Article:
Personally, I believe what allows summer to have its almost bewitching hold on us is its potential and prospects. No one knows what to expect from those steamy summer months. Anything can happen. Each day we wake up to the rising sun, filled with hope and anticipation. It is a time when anything and everything can and will happen. A time of goal chasing and dream catching.

What do you think? What does summer mean to you?


TV and Young Children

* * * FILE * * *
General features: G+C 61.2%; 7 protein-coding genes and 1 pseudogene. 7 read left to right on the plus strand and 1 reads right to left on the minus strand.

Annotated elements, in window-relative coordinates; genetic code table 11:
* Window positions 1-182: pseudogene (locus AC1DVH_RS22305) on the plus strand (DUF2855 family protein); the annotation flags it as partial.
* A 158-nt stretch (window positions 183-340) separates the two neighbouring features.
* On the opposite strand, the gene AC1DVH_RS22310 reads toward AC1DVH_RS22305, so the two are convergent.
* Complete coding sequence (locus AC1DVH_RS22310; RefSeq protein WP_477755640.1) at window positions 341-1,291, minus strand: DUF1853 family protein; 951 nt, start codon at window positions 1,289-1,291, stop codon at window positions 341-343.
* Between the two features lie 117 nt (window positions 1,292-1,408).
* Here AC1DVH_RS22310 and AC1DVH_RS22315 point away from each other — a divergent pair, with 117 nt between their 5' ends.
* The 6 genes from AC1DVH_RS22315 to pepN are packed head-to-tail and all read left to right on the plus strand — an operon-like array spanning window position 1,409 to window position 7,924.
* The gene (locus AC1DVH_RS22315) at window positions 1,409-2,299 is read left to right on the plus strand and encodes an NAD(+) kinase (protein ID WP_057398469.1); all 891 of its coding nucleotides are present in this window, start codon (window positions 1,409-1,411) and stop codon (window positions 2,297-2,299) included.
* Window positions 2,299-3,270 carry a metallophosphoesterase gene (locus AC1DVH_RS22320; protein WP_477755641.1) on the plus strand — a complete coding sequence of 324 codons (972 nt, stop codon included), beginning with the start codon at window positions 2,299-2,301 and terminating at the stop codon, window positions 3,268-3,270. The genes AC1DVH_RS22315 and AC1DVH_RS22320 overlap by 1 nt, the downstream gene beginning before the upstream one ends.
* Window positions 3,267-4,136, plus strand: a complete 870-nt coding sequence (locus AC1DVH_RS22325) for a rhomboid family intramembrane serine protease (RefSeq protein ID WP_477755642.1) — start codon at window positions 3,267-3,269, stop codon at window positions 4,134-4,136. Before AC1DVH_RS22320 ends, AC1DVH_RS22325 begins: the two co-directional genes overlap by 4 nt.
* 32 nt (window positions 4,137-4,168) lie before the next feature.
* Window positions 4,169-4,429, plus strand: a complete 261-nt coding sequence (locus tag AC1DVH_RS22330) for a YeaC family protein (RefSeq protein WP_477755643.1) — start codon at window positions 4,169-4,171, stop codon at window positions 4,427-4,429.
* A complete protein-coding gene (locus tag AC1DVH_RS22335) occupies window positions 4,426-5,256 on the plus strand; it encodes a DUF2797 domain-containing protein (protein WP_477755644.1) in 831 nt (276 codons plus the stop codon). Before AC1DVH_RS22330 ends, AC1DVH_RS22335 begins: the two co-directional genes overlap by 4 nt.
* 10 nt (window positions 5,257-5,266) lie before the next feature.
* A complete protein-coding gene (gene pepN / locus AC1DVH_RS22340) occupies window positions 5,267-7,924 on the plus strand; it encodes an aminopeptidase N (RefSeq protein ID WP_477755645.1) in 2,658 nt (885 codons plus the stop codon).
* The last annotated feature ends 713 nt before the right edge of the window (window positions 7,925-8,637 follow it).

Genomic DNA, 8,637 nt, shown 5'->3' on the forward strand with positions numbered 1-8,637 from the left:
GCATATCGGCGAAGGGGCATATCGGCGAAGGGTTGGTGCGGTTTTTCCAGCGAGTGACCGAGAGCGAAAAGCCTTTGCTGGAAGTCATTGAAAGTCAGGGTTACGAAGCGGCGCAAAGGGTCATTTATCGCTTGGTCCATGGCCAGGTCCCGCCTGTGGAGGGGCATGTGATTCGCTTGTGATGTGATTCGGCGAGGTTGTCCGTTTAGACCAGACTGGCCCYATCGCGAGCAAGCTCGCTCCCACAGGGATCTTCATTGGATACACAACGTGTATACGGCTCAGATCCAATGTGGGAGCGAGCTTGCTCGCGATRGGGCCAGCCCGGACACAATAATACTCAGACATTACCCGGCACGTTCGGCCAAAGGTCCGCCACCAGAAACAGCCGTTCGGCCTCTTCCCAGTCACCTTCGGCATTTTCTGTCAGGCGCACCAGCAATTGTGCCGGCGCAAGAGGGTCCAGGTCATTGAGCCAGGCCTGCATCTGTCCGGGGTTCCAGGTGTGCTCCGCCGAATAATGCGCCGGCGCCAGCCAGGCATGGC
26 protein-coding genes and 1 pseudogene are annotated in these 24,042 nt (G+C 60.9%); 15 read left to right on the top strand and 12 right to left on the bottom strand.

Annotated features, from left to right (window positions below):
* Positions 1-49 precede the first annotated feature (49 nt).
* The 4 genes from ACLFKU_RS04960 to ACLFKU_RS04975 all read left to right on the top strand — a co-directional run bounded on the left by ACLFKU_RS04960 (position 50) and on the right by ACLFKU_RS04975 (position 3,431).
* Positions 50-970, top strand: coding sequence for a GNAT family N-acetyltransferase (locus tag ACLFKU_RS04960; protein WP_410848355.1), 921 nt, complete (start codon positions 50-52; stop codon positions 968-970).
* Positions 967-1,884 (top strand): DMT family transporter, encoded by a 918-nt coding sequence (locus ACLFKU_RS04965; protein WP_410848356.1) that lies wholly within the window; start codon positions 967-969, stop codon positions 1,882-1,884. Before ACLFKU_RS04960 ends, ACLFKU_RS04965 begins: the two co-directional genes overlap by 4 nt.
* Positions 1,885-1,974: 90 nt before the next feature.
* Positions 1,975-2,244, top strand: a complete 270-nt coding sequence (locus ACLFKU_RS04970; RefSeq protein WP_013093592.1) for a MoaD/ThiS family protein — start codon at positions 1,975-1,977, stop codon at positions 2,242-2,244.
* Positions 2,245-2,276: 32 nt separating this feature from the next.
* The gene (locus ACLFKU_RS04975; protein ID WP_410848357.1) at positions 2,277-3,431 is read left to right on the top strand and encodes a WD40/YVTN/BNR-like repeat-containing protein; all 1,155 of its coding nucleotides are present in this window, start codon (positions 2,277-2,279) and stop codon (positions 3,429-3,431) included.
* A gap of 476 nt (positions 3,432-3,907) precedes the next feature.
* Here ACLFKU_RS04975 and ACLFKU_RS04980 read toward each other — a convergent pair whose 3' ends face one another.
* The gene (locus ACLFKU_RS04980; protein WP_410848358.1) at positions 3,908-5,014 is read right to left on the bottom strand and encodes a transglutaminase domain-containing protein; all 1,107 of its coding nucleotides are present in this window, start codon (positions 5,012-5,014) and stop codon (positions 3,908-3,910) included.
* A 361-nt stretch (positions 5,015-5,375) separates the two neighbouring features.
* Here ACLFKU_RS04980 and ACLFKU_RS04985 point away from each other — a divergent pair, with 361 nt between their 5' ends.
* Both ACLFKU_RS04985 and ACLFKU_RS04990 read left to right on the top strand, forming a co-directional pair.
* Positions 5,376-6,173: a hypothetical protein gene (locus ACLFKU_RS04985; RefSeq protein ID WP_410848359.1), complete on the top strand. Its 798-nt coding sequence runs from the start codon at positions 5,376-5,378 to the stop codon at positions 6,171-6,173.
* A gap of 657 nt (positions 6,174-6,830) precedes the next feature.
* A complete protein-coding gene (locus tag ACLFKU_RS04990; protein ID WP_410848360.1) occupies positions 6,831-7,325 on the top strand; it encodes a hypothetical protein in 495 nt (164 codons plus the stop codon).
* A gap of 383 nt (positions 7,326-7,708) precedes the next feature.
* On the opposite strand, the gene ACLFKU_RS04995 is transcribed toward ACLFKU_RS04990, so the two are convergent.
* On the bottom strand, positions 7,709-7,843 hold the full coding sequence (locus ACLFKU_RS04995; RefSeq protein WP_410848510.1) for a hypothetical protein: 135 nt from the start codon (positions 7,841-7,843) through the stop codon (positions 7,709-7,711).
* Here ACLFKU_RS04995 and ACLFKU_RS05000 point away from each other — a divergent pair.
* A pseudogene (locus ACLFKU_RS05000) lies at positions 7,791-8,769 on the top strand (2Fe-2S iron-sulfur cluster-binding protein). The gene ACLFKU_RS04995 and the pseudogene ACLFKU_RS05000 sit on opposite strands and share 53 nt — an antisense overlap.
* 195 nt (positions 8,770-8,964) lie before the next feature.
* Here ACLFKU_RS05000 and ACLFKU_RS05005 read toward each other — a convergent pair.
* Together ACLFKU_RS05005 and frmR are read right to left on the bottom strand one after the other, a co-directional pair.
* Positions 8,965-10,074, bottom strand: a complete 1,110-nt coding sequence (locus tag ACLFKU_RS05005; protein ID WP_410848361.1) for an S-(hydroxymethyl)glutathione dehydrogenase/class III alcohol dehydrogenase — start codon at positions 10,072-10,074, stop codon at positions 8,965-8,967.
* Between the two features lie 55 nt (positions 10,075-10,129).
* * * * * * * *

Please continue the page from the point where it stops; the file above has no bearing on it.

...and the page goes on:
Apparently, TV is just about the kiss of death for young children. Kids who, at age 2, watched more television than their peers were more likely to be bullied by their classmates, have lower math scores, overeat, and become overweight. Obviously, the weight issues can be blamed the sedentary nature of watching television (children subjected to an above average amount of television at a young age are also less likely to exercise regularly in the years to come). The decrease in math scores are probably a result of television's tendency to drastically cut children's attention spans. Finally, when kids are at home watching TV, they are throwing away valuable time they could spend building relationships and learning valuable social skills, which explains the bullying - perhaps the most disturbing link with TV we've seen considering the frequency of school shootings in the past few years.